Population Statistic: Read. React. Repeat.
Tuesday, November 16, 2021

The next time I visit the Orlando area, I’ll be sure not to incur the road-rage of someone driving a pickup truck. Because chances are good that their ride came with a semi-automatic accessory:

That’s right, folks. With every truck purchase at Nations Trucks, you get a $400 voucher that can be applied to the purchase of a shiny new Kalishnikov. After passing a background check, customers can drive their trucks over to their local gun shop with the voucher and purchase one of the world’s most dangerous weapons (an AK-47) then go home and celebrate the Second Amendment, regardless of appropriate training or responsible intent.

I wonder if these vehicles come with special compartments for storing spare banana clips?

by Costa Tsiokos, Tue 11/16/2010 09:30pm
Category: Florida Livin', Society
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Recognizing the payout potential of a good piece of litigation, financial institutions are bankrolling the legal fees for third-party lawsuits, in exchange for a share of the winnings:

Most investments are in the smaller cases that fill court dockets. Ardec Funding, a New York lender backed by a hedge fund, lent $45,000 in June to a Manhattan lawyer hired by the parents of a baby brain-damaged at birth. The lawyer hired two doctors, a physical therapist and an economist to testify at a July trial. The jury ordered the delivering doctor and hospital to pay the baby $510,000. Ardec is collecting interest at an annual rate of 24 percent, or $900 a month, until the award is paid…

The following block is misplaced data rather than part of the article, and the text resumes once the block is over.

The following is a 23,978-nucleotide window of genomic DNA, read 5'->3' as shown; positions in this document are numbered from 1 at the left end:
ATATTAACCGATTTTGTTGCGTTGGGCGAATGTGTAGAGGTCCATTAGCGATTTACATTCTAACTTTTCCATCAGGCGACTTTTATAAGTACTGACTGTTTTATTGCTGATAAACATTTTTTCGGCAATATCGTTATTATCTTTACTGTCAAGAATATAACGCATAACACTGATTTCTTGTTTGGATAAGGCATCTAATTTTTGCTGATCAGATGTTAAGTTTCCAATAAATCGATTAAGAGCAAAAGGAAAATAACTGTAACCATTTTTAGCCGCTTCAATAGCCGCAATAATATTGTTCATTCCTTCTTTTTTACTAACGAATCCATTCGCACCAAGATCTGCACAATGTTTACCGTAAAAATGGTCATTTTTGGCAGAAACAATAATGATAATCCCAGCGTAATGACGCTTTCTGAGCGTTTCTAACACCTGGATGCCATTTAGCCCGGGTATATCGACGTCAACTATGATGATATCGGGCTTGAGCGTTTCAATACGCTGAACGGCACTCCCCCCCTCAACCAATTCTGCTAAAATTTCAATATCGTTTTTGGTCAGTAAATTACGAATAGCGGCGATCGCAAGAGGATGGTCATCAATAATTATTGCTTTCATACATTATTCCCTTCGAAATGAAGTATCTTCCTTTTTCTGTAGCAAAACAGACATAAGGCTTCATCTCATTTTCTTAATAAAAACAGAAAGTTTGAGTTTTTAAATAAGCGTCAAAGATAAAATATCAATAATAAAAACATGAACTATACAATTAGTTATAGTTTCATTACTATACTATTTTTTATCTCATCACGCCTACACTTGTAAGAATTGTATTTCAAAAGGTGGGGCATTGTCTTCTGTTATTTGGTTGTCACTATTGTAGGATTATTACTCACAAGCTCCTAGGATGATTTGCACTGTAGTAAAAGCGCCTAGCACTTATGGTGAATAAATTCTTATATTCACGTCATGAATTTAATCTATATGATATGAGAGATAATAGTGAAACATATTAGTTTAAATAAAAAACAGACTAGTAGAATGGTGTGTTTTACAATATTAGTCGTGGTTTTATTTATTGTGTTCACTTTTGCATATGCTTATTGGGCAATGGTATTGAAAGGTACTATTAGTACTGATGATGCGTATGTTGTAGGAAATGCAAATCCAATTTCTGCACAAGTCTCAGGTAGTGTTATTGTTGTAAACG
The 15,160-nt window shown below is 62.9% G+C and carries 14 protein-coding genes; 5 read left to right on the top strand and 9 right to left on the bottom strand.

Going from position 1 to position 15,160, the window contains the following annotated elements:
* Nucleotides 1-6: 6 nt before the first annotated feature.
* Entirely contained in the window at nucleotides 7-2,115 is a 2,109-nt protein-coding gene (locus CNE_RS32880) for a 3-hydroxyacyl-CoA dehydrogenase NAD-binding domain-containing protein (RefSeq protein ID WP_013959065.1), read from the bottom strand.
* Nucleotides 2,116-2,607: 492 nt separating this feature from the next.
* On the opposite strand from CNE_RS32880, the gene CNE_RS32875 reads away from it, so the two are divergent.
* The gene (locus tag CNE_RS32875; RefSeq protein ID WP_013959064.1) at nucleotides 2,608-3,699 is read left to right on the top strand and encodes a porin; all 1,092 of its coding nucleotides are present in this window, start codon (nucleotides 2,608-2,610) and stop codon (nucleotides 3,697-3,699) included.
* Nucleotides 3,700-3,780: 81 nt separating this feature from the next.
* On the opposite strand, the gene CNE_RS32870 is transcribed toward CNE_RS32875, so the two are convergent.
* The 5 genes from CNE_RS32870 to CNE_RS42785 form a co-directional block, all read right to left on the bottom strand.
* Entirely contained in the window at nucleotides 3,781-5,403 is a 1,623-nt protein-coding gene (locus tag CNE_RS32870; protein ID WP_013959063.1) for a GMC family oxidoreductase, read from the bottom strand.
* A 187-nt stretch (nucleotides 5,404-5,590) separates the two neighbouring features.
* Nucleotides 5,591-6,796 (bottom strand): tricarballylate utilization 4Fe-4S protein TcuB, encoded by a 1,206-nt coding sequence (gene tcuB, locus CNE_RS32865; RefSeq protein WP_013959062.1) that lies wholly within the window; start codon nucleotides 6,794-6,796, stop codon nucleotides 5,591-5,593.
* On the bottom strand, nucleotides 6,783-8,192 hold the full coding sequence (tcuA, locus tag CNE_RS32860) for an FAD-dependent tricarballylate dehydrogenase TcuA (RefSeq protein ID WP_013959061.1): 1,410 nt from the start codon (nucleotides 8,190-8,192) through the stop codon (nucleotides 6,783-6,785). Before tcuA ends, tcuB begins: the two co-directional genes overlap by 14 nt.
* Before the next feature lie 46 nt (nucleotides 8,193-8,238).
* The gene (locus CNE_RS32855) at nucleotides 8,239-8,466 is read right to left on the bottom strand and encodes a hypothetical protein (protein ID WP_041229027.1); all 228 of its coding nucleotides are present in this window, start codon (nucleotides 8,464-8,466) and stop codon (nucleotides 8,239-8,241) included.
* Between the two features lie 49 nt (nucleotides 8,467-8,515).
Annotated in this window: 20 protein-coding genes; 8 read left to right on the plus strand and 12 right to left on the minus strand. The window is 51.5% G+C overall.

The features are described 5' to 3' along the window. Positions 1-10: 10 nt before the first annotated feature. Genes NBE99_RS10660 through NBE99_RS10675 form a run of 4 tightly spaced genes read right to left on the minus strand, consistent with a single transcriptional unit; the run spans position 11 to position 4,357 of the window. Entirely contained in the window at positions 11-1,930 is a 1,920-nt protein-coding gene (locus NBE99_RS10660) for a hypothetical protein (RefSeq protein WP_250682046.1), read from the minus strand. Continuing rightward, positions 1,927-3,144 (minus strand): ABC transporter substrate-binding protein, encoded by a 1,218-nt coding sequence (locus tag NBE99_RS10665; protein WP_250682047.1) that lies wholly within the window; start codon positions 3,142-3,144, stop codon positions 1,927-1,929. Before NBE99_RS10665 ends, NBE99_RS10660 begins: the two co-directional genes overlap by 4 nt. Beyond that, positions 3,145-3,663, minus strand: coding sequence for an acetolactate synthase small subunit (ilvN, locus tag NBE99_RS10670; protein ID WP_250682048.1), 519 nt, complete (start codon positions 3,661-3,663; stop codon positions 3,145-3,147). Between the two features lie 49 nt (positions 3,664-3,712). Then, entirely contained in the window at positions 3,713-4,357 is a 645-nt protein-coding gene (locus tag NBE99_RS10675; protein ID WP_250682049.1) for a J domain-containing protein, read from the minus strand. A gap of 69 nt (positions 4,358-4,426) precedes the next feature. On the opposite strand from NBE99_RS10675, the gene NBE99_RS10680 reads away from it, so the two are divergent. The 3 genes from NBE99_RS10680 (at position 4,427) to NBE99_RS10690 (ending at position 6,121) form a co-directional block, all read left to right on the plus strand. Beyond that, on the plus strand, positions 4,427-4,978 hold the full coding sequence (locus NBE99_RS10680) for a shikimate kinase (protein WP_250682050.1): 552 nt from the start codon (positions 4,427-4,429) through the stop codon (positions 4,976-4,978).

“If you want to use the civil justice system, you have to have money,” said Alan Zimmerman, who founded one of the first litigation finance companies in 1994, in San Francisco, now called the LawFinance Group. “If there’s less money, you’d have less litigation. But then you’d also have less justice.”

It’s a view of the American justice system as a jackpot-generating endeavor. Perhaps no riskier than any other venture capital targets in the business world. How long until the lawyers are eliminated at the capital-funneling intermediaries, and a big-board commodities market, open to direct investment, emerges? (I wish I were only kidding about that last part.)

by Costa Tsiokos, Tue 11/16/2010 08:51pm
Category: Business, Society, True Crime
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